The Bottom Line: The planning paradox

The Bottom Line: The planning paradox


If you missed the news...we just announced a series C funding round of $37M!! This gives us the ability to take our corporate travel software to new heights. Stay tuned for that...

In the meantime, it's business as (mostly) usual here in the Bottom Line. I've got plenty of financial content lined up for you. Dive in.

– Mike

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compensation plan

How CFOs Help Win Top Talent With the Perfect Compensation Plan

No doubt about it — with unemployment remaining low, companies are fighting over talent. The most obvious way to win this fight is to throw more money at your potential employees than other companies.

This can work, but it's expensive and can actually increase turnover (because employees will go to whoever pays them the most). According to Abacus, there are better ways to structure your comp plans to win talent. Here are their ideas:

1. Equity for all? CFOs disagree on how to disperse equity (should it go to some, or all employees?), but most agree that you should consider it. If you only give it to some employees, offer it as a reward for great work.

2. Make sure employees understand their compensation. If you are going the equity route, make sure your employees truly understand what that means. Equity can be complex. Usually there are vesting schedules, exercise prices, and fluctuating valuation to deal with. If an employee doesn't understand these things, they essentially don't know what they're being paid.

3. Creative perks attract and keep great employees. I'm not talking about ping-pong tables. I'm talking about actual perks — paying a larger percentage of health insurance, increased maternity and paternity leave, remote work opportunities, unlimited vacation, etc.

There are two more huge points that I didn't cover here. Take the jump for the full post from Abacus...


succession planning

CFO Insights: Solving the Succession Paradox

Shocking stat of the day, courtesy of Deloitte: 86% of leaders think leadership succession planning is an "urgent" or "important" priority, but only 13% believed they did it well.

According to Deloitte, succession planning is especially important for finance roles since it can be one of the key differentiators between a good CFO and a great one.

So, we know it's important, and we know many companies aren't good at it. Before we get to how your company can be better at succession planning, let's cover the four approaches to it:

1. Comfortable - An informal, intuition-based approach.

2. Compliant - Structured, standardized processes that use data to make decisions.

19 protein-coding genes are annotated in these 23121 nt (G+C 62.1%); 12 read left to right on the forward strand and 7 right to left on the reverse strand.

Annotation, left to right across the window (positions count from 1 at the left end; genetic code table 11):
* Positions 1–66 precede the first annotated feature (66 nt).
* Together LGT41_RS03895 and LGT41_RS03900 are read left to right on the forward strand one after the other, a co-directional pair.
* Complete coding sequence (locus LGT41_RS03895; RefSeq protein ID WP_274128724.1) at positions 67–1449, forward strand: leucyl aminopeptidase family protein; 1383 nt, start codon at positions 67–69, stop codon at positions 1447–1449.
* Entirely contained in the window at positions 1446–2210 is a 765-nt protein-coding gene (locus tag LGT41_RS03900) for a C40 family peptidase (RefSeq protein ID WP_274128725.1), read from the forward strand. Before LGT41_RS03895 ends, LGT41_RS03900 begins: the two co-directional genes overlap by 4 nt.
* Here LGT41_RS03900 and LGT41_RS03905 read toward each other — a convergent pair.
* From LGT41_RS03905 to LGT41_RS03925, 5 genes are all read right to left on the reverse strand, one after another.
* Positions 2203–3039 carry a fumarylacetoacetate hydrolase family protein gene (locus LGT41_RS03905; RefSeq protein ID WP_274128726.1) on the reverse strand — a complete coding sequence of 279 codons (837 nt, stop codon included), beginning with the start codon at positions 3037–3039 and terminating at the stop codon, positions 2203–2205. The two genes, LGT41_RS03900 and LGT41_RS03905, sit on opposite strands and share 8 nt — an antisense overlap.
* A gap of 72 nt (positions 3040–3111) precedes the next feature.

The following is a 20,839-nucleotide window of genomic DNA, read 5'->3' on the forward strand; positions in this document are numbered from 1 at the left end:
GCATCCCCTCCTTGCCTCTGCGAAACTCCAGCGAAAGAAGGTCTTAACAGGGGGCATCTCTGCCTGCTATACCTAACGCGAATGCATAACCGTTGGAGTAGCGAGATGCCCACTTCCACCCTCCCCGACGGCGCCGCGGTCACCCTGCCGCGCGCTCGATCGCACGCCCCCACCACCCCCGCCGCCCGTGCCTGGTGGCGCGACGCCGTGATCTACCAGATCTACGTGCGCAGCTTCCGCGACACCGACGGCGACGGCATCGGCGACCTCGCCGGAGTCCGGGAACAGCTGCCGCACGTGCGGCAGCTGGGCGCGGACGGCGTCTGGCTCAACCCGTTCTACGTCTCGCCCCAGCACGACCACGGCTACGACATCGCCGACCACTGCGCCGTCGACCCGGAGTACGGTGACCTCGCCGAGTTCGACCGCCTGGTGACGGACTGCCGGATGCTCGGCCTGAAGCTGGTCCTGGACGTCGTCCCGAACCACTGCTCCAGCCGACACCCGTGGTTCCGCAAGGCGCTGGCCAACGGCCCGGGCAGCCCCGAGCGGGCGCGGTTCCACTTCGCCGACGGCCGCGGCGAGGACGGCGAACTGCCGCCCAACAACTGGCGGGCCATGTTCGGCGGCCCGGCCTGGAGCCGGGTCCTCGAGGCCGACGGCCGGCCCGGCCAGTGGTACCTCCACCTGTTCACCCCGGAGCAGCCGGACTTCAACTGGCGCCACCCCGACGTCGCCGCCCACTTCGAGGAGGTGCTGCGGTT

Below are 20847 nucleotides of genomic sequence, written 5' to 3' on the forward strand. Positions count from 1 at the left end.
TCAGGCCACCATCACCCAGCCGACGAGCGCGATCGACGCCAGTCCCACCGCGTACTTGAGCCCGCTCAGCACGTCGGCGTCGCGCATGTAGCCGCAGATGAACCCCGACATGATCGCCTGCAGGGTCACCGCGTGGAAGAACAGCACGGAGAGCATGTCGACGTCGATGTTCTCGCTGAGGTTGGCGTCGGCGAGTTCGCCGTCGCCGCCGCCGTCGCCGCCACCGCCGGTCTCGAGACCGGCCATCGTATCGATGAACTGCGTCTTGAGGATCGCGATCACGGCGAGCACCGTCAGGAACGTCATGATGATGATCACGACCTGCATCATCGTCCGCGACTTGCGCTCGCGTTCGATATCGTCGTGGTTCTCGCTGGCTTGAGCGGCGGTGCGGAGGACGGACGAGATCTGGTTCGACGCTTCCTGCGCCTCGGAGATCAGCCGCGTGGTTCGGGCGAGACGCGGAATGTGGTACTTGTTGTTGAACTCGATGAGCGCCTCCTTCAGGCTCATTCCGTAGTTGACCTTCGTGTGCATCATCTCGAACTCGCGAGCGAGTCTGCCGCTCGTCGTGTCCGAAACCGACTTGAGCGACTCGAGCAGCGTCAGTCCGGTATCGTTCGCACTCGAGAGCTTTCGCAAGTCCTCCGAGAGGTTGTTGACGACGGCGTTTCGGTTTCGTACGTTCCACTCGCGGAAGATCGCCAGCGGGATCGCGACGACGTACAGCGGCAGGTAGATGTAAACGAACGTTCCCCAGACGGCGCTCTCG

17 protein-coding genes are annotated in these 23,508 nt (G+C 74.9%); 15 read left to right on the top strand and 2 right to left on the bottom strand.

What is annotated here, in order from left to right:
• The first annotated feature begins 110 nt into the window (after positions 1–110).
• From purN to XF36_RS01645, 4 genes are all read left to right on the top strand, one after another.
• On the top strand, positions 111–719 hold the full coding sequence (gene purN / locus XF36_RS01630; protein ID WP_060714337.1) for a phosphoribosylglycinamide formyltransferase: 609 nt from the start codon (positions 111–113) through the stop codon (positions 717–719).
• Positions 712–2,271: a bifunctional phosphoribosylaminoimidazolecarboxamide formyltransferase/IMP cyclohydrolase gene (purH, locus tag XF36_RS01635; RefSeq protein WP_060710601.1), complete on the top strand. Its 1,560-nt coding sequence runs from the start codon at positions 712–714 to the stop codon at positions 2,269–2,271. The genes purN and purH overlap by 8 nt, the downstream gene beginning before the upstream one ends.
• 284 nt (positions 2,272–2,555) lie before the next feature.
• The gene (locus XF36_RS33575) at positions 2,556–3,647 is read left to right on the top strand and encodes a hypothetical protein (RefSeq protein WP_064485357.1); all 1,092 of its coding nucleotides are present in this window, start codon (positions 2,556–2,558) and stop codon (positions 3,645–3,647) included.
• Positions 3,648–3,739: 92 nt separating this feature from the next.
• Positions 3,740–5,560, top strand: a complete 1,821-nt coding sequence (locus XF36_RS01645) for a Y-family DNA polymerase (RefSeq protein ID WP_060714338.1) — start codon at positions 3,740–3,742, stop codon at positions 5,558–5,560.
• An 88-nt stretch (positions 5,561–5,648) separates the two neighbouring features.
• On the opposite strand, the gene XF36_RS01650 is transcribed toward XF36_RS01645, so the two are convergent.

3. Competitive - Objective-based processes are put into place to identify future leaders.

4. Centered - This approach allows for some intuition and some objectivity.

Out of those four, the best approach is the "Centered" approach, at least that's what Deloitte says. Moving toward this approach means that you have to do five things:

1. Make it worthwhile for leaders to engage in succession planning. Don't just ask them. Leading organizations incentivize their leaders.

2. Establish accountability. Who is going to be responsible for succession planning in each department? The department heads are the obvious choice, but until they know that, they might assume it's someone else's job.

3. Focus on the future. Your goal for succession planning is the future, right? To help your future leaders understand your business, give them the opportunity to broaden their exposure by working in other business areas.

There's a TON more to learn from this one:


The Hit List

A few other things I've been reading this week...

1) I know I mentioned it already, but just raised $37M. TechCrunch has the scoop.

2) Oracle published an interesting report on the key traits of digital finance leaders.

3) What's the Chief Revenue Officer at Drift have to say about sales, role models, productivity and more? Find out in the latest Road Warrior Radio episode.

4) Speaking of succession planning? How can you actually tell if someone has true leadership potential? Inc has a few ideas.

5) AICPA drops some knowledge on how finance leaders can thrive in the digital age.

Pick of the Week

Did I mention that Lola just raised $37M? Want to see what decisions we made to get here? Click the image below or head over to for a choose your own adventure experience!


About the Author: Mike Volpe
Mike is the CEO of and an active member of the startup community as a board member at Validity and Privy, and as an angel investor in more than 40 startups. Before Lola he held executive positions at HubSpot and Cybereason.